You can find more detail on each cave tour and other visitor information on the Jenolan Caves official site.
The main caves at Jenolan must be visited as part of a guided tour, this ensures the safety of visitors and prevents damage to the cave interiors. Part of the protocol that protects the fragile natural heritage is the airlock doors and low emission lighting that is only left on for the minimum time while the tours are in progress.
There is however a cave tour at Jenolan you can do on your own and it’s free to access, it’s the Devil’s Coach House and Nettle Cave. The Devils Coach House is the largest chamber at Jenolan and when the river runs in flood it passes through the cave. The Nettle Cave is the upper level and is open to air movement unlike most of the other caves in the complex. It’s a dry cave making the formations appear quite different from others but still very interesting.
We found it really hard to decide which cave tours to book out of the extensive choice available. I thought I had made my choice well before we left Brisbane but talking to the staff on the ticket desk when we arrived I still ended up making a last-minute change. On the positive side from every person we spoke to during the day and they came from a variety of fitness levels, age groups and interests, everyone had loved the caves they’d seen so it would be difficult to make a wrong choice.
The tour times run back to back but you really can’t book consecutive tours as you need to get from one endpoint to the next start point and for obvious reasons they can’t wait for you. We decided to do one tour in the morning and another in the afternoon with lunch and fitting in some of the walking tracks and free caves into any free time we had. We knew as soon as we walked into the first cave that we would be coming back to do some more. We both love nature and are fascinated by natural history and this place had us both in our element.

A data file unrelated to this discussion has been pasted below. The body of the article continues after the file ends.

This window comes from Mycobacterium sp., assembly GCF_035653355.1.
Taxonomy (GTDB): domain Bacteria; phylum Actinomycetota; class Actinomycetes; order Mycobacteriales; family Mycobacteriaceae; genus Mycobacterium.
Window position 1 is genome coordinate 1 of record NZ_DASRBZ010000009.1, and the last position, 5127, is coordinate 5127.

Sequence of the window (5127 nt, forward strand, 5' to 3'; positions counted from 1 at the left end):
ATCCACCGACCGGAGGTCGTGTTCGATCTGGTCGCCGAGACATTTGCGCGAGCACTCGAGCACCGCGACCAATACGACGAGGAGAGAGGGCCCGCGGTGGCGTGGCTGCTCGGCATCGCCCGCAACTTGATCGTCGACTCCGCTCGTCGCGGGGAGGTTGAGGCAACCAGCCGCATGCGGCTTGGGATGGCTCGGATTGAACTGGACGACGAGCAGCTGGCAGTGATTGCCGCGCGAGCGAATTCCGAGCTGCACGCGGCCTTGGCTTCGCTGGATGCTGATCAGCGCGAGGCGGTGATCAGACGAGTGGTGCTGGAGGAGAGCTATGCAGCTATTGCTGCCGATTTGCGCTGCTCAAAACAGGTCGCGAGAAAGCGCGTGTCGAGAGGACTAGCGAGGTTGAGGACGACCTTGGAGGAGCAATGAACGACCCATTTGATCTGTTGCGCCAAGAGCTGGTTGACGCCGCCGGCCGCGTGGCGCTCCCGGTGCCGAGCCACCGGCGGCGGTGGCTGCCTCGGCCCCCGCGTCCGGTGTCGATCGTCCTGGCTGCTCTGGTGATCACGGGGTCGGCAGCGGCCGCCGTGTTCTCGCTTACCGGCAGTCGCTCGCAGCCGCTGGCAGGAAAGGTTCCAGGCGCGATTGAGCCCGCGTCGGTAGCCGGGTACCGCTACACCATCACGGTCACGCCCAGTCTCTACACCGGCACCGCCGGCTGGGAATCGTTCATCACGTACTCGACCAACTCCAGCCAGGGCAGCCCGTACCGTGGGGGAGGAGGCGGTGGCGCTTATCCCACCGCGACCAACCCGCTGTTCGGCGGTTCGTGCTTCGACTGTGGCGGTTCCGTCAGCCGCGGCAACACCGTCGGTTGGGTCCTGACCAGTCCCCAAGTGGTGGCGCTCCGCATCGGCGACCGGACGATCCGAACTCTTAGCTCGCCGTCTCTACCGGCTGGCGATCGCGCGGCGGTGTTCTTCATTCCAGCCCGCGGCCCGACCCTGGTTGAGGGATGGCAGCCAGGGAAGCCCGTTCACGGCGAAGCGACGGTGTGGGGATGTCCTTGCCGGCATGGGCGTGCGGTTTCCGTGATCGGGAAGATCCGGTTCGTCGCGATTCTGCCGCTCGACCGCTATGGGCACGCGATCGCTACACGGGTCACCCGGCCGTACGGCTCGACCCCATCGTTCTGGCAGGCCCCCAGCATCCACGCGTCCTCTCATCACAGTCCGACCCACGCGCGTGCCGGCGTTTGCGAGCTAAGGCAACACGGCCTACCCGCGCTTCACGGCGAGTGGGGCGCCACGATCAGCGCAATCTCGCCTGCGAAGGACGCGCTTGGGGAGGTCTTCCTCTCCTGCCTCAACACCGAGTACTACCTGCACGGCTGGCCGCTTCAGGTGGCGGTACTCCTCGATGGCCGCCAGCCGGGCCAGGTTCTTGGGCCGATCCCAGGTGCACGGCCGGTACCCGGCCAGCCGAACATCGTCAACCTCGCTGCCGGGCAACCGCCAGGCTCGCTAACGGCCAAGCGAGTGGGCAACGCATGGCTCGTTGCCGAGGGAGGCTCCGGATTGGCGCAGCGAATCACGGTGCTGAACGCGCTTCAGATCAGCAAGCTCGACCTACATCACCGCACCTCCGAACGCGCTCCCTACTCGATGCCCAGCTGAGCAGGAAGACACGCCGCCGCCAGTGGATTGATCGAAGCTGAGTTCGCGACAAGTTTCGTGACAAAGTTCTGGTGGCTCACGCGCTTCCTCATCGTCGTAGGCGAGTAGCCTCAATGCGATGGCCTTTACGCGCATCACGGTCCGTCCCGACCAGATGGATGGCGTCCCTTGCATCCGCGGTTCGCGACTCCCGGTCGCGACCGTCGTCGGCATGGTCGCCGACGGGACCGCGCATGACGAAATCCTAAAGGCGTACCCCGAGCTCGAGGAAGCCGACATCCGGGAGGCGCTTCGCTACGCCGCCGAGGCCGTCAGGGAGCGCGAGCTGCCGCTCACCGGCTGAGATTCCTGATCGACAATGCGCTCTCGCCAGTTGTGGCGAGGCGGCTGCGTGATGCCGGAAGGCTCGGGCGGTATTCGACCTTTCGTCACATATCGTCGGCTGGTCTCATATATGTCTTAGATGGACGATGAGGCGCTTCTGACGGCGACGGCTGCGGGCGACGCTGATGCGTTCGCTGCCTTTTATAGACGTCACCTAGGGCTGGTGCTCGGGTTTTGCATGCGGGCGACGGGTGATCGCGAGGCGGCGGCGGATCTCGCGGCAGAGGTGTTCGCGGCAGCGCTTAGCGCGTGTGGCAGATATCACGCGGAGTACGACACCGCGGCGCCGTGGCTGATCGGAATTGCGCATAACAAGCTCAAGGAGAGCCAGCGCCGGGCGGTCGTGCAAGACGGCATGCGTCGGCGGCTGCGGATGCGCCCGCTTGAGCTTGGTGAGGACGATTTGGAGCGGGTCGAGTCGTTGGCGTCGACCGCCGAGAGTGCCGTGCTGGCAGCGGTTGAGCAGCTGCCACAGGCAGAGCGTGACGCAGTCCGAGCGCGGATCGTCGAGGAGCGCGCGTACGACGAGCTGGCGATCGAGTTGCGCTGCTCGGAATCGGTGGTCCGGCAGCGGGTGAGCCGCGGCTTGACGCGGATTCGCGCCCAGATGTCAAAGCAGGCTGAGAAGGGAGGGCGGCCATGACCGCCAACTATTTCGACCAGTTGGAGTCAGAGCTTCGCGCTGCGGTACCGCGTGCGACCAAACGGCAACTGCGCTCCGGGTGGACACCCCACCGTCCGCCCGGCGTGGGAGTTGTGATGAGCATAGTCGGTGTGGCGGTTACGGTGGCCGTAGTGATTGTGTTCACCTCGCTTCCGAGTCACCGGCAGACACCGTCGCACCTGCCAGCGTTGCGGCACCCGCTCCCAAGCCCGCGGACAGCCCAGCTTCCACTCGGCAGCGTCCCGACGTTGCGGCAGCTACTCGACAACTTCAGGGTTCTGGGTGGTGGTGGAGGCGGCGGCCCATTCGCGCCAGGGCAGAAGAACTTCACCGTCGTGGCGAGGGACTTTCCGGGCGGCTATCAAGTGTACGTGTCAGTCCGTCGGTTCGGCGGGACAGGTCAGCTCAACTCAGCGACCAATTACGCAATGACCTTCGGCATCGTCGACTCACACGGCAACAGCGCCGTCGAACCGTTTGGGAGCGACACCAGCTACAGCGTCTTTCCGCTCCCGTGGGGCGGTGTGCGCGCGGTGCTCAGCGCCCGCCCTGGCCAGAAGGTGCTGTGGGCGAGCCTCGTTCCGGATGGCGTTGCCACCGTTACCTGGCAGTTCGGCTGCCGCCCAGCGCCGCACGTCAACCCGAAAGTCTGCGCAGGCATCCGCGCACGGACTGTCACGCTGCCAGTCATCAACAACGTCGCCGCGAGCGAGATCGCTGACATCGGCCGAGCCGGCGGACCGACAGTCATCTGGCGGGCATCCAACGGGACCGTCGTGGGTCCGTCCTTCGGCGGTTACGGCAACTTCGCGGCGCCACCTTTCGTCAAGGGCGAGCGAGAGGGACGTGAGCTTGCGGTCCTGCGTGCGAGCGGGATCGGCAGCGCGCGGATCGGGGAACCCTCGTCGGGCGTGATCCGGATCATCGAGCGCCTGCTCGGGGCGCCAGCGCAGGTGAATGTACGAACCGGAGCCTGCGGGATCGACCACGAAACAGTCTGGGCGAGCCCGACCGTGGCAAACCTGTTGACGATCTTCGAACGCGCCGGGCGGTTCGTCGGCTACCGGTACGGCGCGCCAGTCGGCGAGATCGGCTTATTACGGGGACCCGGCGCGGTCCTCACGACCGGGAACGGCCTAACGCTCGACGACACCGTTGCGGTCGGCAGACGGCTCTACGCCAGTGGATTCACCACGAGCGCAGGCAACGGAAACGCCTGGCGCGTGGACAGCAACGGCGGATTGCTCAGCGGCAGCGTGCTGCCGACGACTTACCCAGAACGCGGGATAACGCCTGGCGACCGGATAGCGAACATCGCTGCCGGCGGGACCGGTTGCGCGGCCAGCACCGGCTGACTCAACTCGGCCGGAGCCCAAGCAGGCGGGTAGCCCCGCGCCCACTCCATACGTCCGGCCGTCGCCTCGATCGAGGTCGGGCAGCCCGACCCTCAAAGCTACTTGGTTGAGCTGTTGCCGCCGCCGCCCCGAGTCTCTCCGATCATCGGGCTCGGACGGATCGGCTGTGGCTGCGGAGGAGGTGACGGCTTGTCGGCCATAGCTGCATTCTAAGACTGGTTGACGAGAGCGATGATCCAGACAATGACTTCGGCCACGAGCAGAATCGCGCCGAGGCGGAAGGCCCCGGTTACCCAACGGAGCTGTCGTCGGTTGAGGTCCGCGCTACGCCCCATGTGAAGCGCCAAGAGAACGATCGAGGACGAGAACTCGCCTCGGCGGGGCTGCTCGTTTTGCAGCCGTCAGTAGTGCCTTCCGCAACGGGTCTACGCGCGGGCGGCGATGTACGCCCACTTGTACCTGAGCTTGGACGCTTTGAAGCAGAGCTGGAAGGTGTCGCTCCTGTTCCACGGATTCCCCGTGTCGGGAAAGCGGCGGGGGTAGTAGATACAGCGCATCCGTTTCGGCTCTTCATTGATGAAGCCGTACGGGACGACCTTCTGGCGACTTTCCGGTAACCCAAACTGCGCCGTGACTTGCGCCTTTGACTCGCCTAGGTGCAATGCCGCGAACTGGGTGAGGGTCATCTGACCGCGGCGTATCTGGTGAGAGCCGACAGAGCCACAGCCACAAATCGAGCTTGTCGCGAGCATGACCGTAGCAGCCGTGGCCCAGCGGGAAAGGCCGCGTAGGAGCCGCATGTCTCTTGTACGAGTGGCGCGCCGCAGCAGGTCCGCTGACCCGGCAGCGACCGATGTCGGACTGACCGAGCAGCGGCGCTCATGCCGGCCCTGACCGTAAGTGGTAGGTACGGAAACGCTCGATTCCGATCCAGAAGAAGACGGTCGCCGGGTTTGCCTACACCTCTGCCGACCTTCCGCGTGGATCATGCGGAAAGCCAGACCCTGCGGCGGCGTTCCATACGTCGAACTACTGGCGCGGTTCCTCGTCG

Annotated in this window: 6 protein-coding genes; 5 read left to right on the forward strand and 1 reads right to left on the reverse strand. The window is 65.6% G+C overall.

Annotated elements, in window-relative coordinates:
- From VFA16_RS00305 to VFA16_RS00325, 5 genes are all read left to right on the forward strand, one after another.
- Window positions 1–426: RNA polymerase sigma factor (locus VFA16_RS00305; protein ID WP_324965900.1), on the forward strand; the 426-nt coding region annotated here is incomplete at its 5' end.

In hindsight, you could fit in a third cave if you have the full day here perhaps even 4 if you were staying overnight and not wanting to drive out before dark but we also enjoyed having enough time to take it all in and also looking around the blue lake and waterfall. I’d highly recommend staying overnight if you can possibly fit it in.
We settled on the Temple of Baal and Orient Cave tours and then exploring the rest of the complex in the available time between and after.
The Temple of Baal Cave
The first cave we entered on the 9.30am tour was the Temple of Baal. One of the advantages of getting there early was that there were only 10 of us on the tour rather than the max group of 25.
Originally this cave was discovered and accessed off the Grand Arch and River Cave but in the 1950s a man-made tunnel was cut above Jenolan House to make for easier access. The 120-metre long corridor is called the Binoomea Cut which in the local Aboriginal dialect means ‘dark place in the mountain’ which is pretty descriptive of the path they blasted through solid rock. It was opened in 1954 providing access through the corridor with heavy airlock doors at either end to protect the temperature and moisture levels within the cave.
The cave is not a temple or consecrated space but gets its name from the story of Elijah and the prophets of Baal in the Old Testament. The Temple of Bel (also known as Baal) was one of the best-preserved ancient temples in what is now Syria but it was destroyed by Islamic State militants in August 2015.
Once inside the cave, the lights are turned on and you can appreciate the size of the first chamber and beauty of the crystal structures before heading down the spiral staircase known as the dragon’s throat. This is one of the easier caves with 288 stairs to climb down and back up. The caves are all giant caverns inside a mountain so some step and ladder climbing can’t be avoided if you want to see them but you won’t need more than average fitness and mobility to be comfortable in the Temple of Baal.
The Temple of Baal is a wet cave, which simply means it still has a natural water flow seeping through it and therefore it is still developing, evolving and growing. This was fascinating to see and our guide pointed out a few points where you could see both flowstone and tiny crystal structures starting to form.
Flowstone is one of the fastest-growing crystalline structures and you can see in the 60-year-old Binoomea cut that a significant patch has already begun to form where water flows through the rock that was exposed during the tunnelling process and now drips down the wall.
Inside the cave, high up in the second chamber, you see a natural structure that represents Baal who the cave is named for. If you look closely you can see the features of his face in the formation. Baal was an ancient deity responsible for fertility, both the ability of the earth to produce crops and of the growth of its population. In this chamber, the lights play over the crystal and rock features and the guide sets chamber music playing which is both eerie and magical in the space.
The most recognised feature of this cave is the angel’s wing shawl formation, at 9 metres tall this is one of the largest cave shawls in the world and is truly stunning. The photos below see it from 2 different angles.
The Orient Cave